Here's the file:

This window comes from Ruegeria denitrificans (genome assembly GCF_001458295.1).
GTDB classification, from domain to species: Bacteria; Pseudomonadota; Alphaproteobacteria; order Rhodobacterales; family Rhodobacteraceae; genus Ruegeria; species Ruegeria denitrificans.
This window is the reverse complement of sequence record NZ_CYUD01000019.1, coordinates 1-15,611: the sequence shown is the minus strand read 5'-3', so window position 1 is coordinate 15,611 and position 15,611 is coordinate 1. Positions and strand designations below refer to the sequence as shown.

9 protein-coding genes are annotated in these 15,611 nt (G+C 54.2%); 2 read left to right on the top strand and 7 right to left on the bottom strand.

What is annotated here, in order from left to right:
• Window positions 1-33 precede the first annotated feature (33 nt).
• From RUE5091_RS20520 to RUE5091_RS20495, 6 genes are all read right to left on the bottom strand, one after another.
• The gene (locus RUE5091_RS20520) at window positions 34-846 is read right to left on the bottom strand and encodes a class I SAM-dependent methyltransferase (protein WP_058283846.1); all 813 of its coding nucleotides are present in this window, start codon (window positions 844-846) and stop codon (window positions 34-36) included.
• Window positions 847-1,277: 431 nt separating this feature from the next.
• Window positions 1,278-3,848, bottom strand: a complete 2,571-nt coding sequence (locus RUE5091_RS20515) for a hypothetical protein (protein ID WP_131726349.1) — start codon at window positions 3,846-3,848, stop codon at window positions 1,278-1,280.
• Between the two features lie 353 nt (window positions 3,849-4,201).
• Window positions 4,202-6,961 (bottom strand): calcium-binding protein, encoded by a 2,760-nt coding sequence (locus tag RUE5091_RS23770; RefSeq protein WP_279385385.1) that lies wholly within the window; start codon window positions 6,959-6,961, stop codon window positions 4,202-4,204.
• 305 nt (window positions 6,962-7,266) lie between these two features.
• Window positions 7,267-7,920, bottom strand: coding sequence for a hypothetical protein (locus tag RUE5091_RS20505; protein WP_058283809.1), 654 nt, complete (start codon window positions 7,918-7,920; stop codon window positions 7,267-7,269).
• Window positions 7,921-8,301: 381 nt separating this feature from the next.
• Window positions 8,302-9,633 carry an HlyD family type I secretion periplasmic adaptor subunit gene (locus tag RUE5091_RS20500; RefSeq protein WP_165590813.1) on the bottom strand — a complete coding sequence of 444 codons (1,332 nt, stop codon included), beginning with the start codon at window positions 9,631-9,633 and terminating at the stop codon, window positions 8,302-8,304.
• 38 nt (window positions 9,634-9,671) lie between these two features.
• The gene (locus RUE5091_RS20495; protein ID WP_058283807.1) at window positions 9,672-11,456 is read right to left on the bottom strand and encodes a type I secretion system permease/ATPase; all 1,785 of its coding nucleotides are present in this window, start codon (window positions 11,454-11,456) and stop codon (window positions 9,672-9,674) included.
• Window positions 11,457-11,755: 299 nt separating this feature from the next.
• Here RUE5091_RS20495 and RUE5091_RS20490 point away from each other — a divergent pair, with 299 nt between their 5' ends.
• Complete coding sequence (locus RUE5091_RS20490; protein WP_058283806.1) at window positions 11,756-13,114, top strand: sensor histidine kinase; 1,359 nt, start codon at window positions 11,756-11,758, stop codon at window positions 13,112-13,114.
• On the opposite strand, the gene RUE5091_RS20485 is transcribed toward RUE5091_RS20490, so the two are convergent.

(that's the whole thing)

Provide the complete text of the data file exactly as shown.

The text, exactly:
This window comes from Ruegeria denitrificans (genome assembly GCF_001458295.1).
GTDB classification, from domain to species: Bacteria; Pseudomonadota; Alphaproteobacteria; order Rhodobacterales; family Rhodobacteraceae; genus Ruegeria; species Ruegeria denitrificans.
This window is the reverse complement of sequence record NZ_CYUD01000019.1, coordinates 1-15,611: the sequence shown is the minus strand read 5'-3', so window position 1 is coordinate 15,611 and position 15,611 is coordinate 1. Positions and strand designations below refer to the sequence as shown.

9 protein-coding genes are annotated in these 15,611 nt (G+C 54.2%); 2 read left to right on the top strand and 7 right to left on the bottom strand.

What is annotated here, in order from left to right:
• Window positions 1-33 precede the first annotated feature (33 nt).
• From RUE5091_RS20520 to RUE5091_RS20495, 6 genes are all read right to left on the bottom strand, one after another.
• The gene (locus RUE5091_RS20520) at window positions 34-846 is read right to left on the bottom strand and encodes a class I SAM-dependent methyltransferase (protein WP_058283846.1); all 813 of its coding nucleotides are present in this window, start codon (window positions 844-846) and stop codon (window positions 34-36) included.
• Window positions 847-1,277: 431 nt separating this feature from the next.
• Window positions 1,278-3,848, bottom strand: a complete 2,571-nt coding sequence (locus RUE5091_RS20515) for a hypothetical protein (protein ID WP_131726349.1) — start codon at window positions 3,846-3,848, stop codon at window positions 1,278-1,280.
• Between the two features lie 353 nt (window positions 3,849-4,201).
• Window positions 4,202-6,961 (bottom strand): calcium-binding protein, encoded by a 2,760-nt coding sequence (locus tag RUE5091_RS23770; RefSeq protein WP_279385385.1) that lies wholly within the window; start codon window positions 6,959-6,961, stop codon window positions 4,202-4,204.
• 305 nt (window positions 6,962-7,266) lie between these two features.
• Window positions 7,267-7,920, bottom strand: coding sequence for a hypothetical protein (locus tag RUE5091_RS20505; protein WP_058283809.1), 654 nt, complete (start codon window positions 7,918-7,920; stop codon window positions 7,267-7,269).
• Window positions 7,921-8,301: 381 nt separating this feature from the next.
• Window positions 8,302-9,633 carry an HlyD family type I secretion periplasmic adaptor subunit gene (locus tag RUE5091_RS20500; RefSeq protein WP_165590813.1) on the bottom strand — a complete coding sequence of 444 codons (1,332 nt, stop codon included), beginning with the start codon at window positions 9,631-9,633 and terminating at the stop codon, window positions 8,302-8,304.
• 38 nt (window positions 9,634-9,671) lie between these two features.
• The gene (locus RUE5091_RS20495; protein ID WP_058283807.1) at window positions 9,672-11,456 is read right to left on the bottom strand and encodes a type I secretion system permease/ATPase; all 1,785 of its coding nucleotides are present in this window, start codon (window positions 11,454-11,456) and stop codon (window positions 9,672-9,674) included.
• Window positions 11,457-11,755: 299 nt separating this feature from the next.
• Here RUE5091_RS20495 and RUE5091_RS20490 point away from each other — a divergent pair, with 299 nt between their 5' ends.
• Complete coding sequence (locus RUE5091_RS20490; protein WP_058283806.1) at window positions 11,756-13,114, top strand: sensor histidine kinase; 1,359 nt, start codon at window positions 11,756-11,758, stop codon at window positions 13,112-13,114.
• On the opposite strand, the gene RUE5091_RS20485 is transcribed toward RUE5091_RS20490, so the two are convergent.